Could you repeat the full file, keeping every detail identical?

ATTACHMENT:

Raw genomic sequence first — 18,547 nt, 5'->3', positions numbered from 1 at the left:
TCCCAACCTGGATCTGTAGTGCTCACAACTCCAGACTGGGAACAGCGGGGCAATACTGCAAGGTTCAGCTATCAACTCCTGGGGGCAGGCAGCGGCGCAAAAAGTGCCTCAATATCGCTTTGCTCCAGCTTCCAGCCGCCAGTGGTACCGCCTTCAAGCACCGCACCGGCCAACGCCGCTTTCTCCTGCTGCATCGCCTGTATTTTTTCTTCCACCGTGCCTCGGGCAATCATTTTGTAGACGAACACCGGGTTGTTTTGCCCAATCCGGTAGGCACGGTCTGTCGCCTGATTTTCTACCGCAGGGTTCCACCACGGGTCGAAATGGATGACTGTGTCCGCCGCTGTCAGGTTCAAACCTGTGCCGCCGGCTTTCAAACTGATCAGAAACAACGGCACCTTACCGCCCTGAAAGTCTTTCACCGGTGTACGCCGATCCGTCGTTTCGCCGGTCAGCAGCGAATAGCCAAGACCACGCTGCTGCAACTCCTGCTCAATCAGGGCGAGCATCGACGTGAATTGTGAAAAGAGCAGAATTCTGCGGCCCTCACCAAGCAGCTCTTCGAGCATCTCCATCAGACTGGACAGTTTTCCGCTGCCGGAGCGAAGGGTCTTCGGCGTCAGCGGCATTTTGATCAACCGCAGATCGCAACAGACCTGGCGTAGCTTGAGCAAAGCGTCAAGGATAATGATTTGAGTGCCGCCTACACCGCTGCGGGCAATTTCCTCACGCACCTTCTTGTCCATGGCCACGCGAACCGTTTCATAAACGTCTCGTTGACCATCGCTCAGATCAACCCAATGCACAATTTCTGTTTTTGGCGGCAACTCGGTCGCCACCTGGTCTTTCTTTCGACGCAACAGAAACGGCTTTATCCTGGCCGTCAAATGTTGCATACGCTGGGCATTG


Raw genomic sequence first — 18,547 nt, 5'->3', positions numbered from 1 at the left:
TCCCAACCTGGATCTGTAGTGCTCACAACTCCAGACTGGGAACAGCGGGGCAATACTGCAAGGTTCAGCTATCAACTCCTGGGGGCAGGCAGCGGCGCAAAAAGTGCCTCAATATCGCTTTGCTCCAGCTTCCAGCCGCCAGTGGTACCGCCTTCAAGCACCGCACCGGCCAACGCCGCTTTCTCCTGCTGCATCGCCTGTATTTTTTCTTCCACCGTGCCTCGGGCAATCATTTTGTAGACGAACACCGGGTTGTTTTGCCCAATCCGGTAGGCACGGTCTGTCGCCTGATTTTCTACCGCAGGGTTCCACCACGGGTCGAAATGGATGACTGTGTCCGCCGCTGTCAGGTTCAAACCTGTGCCGCCGGCTTTCAAACTGATCAGAAACAACGGCACCTTACCGCCCTGAAAGTCTTTCACCGGTGTACGCCGATCCGTCGTTTCGCCGGTCAGCAGCGAATAGCCAAGACCACGCTGCTGCAACTCCTGCTCAATCAGGGCGAGCATCGACGTGAATTGTGAAAAGAGCAGAATTCTGCGGCCCTCACCAAGCAGCTCTTCGAGCATCTCCATCAGACTGGACAGTTTTCCGCTGCCGGAGCGAAGGGTCTTCGGCGTCAGCGGCATTTTGATCAACCGCAGATCGCAACAGACCTGGCGTAGCTTGAGCAAAGCGTCAAGGATAATGATTTGAGTGCCGCCTACACCGCTGCGGGCAATTTCCTCACGCACCTTCTTGTCCATGGCCACGCGAACCGTTTCATAAACGTCTCGTTGACCATCGCTCAGATCAACCCAATGCACAATTTCTGTTTTTGGCGGCAACTCGGTCGCCACCTGGTCTTTCTTTCGACGCAACAGAAACGGCTTTATCCTGGCCGTCAAATGTTGCATACGCTGGGCATTG